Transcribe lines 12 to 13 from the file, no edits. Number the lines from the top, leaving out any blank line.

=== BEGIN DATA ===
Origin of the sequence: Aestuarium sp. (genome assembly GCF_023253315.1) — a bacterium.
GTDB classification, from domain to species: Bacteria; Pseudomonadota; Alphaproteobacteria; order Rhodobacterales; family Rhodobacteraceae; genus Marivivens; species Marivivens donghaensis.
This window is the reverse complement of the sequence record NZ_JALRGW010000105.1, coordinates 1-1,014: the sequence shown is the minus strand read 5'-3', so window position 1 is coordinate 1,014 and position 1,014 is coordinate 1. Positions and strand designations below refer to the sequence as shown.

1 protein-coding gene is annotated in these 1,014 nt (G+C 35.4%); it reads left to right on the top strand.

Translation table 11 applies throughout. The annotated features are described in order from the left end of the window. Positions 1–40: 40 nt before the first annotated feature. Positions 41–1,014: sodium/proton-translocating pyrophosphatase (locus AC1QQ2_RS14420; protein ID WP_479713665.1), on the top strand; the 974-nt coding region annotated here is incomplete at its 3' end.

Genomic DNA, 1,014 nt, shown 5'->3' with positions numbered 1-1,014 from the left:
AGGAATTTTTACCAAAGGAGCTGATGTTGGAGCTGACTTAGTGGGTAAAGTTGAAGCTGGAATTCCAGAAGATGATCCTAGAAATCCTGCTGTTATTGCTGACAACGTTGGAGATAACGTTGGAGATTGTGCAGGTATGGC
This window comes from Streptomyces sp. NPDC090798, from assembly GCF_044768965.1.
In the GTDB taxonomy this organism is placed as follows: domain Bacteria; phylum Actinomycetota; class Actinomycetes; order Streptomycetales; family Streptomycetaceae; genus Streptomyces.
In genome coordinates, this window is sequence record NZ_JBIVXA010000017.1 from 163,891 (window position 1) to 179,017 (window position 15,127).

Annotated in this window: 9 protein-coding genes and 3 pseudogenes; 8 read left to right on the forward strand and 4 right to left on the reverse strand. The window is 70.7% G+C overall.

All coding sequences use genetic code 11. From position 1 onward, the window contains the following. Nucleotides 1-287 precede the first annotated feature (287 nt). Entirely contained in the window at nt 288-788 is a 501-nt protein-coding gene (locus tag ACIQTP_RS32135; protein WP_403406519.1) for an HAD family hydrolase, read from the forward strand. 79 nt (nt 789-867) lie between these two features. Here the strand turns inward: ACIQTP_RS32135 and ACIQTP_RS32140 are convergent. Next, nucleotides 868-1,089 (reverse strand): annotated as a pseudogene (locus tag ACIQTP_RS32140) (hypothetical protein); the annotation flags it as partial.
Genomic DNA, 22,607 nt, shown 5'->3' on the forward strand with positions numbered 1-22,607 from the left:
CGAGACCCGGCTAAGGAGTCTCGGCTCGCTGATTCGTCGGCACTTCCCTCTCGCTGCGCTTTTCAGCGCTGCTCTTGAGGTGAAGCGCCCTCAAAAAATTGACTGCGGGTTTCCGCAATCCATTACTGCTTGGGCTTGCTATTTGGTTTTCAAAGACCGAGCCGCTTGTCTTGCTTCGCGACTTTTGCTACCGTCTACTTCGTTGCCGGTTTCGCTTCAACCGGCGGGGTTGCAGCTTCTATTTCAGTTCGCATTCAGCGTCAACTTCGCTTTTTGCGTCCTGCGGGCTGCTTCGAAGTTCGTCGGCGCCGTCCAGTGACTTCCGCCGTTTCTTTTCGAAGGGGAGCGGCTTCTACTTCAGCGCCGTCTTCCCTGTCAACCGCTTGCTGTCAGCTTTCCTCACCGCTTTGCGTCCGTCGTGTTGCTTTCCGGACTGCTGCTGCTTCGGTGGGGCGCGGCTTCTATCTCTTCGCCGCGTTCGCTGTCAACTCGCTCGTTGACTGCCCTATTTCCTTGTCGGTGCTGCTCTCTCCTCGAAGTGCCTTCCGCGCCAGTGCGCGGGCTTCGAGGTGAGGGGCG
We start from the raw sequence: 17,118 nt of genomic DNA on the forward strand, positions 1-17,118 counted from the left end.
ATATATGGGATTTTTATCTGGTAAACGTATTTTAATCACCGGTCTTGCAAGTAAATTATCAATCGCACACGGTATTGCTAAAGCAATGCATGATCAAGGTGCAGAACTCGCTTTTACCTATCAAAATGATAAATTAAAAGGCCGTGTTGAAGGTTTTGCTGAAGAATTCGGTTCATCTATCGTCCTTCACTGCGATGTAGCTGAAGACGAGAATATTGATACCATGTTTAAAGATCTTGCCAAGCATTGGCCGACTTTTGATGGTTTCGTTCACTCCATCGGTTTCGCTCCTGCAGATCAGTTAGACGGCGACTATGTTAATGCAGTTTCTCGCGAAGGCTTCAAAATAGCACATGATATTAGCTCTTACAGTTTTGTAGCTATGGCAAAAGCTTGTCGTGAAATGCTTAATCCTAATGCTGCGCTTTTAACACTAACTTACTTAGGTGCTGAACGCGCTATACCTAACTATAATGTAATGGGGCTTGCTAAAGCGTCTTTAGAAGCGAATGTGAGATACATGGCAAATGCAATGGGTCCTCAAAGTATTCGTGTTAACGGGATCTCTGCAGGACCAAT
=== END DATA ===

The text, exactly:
All coding sequences use genetic code 11. From position 1 onward, the window contains the following. Nucleotides 1-287 precede the first annotated feature (287 nt). Entirely contained in the window at nt 288-788 is a 501-nt protein-coding gene (locus tag ACIQTP_RS32135; protein WP_403406519.1) for an HAD family hydrolase, read from the forward strand. 79 nt (nt 789-867) lie between these two features. Here the strand turns inward: ACIQTP_RS32135 and ACIQTP_RS32140 are convergent. Next, nucleotides 868-1,089 (reverse strand): annotated as a pseudogene (locus tag ACIQTP_RS32140) (hypothetical protein); the annotation flags it as partial.
Genomic DNA, 22,607 nt, shown 5'->3' on the forward strand with positions numbered 1-22,607 from the left: